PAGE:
Legendary theatre director PETER BROOK talks with James Rampton
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The Independent Culture
Never mind the actors; Peter Brook is the star. He is one of just a handful of theatre- directors - Peter Hall and Trevor Nunn are others - whose name attached to a project is more important than any performer's.

Perhaps he cultivates a guru status - giving lectures, he is known to spurn the proffered chair in order to squat on the edge of the stage - but, if so, he more than lives up to it. Now a twinkly, white-haired 71- year-old, Brook has almost become an Obi-Ben Kenobi figure: the foremost thinker in his field, the vanquisher of doubters, spoken of in hushed, reverential tones by disciples.

Richard Gilman, professor of drama at Yale, has said that: "He defined the nature of directing more than anyone else... I don't think there has been a more important director in the English-speaking world in the last 50 years." This newspaper has described him as "England's greatest stage director", while The Guardian calls him "Britain's most experimental and influential director". Not bad for someone who has spent the last 25 years based in Paris.

What magical fairy-dust does he sprinkle on his productions to spellbind critics in this way? John Wyver is the series editor of BBC2's arts strand, Tx, a new series of which opens this Saturday with a film, Time Flies, about Brook. He reckons that what distinguishes Brook's work is "his rigorous and relentless questioning of what theatre can be and what its relationship to our lives is. That's what's makes it so exciting."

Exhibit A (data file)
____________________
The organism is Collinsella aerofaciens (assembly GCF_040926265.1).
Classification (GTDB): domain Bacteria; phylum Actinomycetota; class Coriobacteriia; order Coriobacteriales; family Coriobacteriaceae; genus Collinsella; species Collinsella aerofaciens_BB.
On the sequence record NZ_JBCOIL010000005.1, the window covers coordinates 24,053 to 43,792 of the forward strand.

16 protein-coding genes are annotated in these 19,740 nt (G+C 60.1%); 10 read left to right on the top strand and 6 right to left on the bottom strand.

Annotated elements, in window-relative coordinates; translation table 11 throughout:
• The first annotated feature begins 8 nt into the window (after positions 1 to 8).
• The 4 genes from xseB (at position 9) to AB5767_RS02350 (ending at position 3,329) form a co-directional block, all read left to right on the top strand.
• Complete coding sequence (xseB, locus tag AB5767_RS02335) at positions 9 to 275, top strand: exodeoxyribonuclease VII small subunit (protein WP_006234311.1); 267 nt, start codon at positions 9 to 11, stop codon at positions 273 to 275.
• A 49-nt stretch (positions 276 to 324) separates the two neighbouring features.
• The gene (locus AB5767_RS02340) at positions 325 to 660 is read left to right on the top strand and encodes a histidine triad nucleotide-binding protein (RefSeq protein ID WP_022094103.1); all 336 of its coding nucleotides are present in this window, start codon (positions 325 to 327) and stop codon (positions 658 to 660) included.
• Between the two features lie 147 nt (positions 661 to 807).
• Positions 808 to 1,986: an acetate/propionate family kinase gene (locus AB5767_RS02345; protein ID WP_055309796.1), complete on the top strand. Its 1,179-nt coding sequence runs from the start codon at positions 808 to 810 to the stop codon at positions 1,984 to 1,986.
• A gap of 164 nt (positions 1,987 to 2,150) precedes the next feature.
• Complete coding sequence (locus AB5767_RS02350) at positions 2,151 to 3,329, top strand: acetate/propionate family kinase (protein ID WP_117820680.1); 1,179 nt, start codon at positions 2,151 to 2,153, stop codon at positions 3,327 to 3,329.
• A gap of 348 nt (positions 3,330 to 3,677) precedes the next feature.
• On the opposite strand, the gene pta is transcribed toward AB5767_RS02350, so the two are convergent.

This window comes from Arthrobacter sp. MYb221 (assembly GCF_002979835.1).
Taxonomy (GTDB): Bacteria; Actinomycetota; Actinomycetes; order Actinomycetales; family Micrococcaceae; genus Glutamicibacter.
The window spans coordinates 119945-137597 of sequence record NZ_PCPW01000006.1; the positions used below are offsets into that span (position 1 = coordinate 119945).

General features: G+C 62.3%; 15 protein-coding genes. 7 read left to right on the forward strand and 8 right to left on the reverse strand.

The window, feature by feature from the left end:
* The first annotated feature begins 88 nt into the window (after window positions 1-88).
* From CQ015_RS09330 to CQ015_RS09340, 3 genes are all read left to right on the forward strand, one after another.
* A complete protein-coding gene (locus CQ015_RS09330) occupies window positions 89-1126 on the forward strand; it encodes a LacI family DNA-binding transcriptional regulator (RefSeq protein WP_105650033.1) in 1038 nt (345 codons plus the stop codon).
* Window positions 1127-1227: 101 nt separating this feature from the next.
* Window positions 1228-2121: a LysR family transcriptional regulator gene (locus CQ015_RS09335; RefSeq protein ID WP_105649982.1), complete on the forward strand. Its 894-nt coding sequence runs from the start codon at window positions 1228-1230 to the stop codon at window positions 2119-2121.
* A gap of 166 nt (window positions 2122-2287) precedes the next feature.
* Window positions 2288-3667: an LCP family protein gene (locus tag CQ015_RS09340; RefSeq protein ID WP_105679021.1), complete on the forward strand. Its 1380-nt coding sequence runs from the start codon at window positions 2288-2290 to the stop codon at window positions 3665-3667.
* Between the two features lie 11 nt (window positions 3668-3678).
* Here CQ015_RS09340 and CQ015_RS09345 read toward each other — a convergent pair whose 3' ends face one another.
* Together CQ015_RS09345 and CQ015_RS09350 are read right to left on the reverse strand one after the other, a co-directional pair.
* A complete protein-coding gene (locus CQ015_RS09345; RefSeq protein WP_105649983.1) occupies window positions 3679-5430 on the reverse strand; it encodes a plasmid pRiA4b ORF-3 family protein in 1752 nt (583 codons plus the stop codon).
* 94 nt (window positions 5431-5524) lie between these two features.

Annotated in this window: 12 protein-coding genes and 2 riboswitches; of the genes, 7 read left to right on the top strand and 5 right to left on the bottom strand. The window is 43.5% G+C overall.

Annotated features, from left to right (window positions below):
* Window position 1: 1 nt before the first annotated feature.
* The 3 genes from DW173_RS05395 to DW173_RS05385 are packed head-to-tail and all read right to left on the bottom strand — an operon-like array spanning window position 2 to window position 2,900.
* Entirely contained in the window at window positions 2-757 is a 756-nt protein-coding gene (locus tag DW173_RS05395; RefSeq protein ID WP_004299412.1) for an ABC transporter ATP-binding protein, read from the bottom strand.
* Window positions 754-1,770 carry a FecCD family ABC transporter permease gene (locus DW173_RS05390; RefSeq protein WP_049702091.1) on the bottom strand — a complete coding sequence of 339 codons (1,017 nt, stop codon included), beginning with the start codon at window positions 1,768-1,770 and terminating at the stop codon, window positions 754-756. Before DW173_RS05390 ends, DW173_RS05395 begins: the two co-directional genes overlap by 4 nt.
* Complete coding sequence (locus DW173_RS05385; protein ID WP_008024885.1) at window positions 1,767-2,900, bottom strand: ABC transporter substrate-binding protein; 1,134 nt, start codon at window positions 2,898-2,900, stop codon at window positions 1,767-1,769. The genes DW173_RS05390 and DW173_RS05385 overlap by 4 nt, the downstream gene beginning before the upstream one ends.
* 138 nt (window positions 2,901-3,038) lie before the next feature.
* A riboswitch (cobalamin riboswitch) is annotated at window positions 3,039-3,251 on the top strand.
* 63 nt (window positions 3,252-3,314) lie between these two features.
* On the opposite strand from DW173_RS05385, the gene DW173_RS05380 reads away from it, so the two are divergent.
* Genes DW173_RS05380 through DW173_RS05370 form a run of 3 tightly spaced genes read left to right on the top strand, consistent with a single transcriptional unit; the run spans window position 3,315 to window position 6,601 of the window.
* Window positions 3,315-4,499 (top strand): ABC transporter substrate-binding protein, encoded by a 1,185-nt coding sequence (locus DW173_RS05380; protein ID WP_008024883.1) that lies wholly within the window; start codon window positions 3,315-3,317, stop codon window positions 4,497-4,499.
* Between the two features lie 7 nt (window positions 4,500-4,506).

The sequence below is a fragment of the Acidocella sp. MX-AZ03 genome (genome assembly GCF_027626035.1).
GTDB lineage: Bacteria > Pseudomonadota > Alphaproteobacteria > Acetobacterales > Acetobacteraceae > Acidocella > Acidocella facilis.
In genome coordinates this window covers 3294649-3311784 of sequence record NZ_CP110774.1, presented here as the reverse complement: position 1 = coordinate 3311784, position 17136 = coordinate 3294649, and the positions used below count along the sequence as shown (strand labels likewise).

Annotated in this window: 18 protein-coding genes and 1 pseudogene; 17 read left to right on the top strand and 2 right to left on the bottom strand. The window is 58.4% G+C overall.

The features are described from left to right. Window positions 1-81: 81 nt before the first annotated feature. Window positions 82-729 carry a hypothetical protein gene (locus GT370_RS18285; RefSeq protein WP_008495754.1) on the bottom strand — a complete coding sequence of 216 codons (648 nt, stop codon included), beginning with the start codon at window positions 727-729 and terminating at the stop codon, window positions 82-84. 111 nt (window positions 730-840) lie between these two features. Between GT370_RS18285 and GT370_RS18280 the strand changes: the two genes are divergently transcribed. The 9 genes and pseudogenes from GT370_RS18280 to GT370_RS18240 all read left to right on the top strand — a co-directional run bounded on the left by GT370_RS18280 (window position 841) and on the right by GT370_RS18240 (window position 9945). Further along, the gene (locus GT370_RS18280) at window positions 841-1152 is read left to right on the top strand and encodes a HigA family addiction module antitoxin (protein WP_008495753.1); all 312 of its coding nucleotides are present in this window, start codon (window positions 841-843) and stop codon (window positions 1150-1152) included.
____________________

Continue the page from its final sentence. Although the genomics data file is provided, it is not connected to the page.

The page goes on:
Certainly, his productions have always challenged people's preconceptions. At just 24, he gained a reputation as an enfant terrible - which has never entirely left him - by producing a radical reinterpretation of Richard Strauss's opera, Salome, at Covent Garden. Even now, he is still jolting audiences. Qui Est La?, a recent offering at his Bouffes du Nord theatre in Paris, deconstructed Hamlet, viewing Shakespeare's text through the eyes of five 20th-century theatrical philosophes: Stanislavsky, Meyerhold, Craig, Brecht and Artaud.

Fixing you with his limpid blue eyes, it is easy to see how Brook inspires companies to create such iconoclastic work. Actors will unquestioningly rehearse the 12 gruelling hours a day he demands because they know the end-product will justify it.

Facing me across a table in a faceless BBC conference room and dressed in a black jacket and red-brown shirt, he remembers that at first "I faced barriers. Every critic established that there were things that had been done in the past which could never be changed. When I started, I had a barrage of people saying, `What the hell is going on?' It was a period when the very nature of theatre was changing. At the time, I recognised it as an occupational hazard. I was in an honourable tradition because I knew that exactly the same had happened to every major play by Chekhov and Ibsen. But Kenneth Tynan began to change the whole relationship of critics to new work. "

Passionate about his work, Brook is the archetypal artist. His everyday language is soaked in philosophy and poetry. He is like a visitor from Planet Art gracing us with his presence.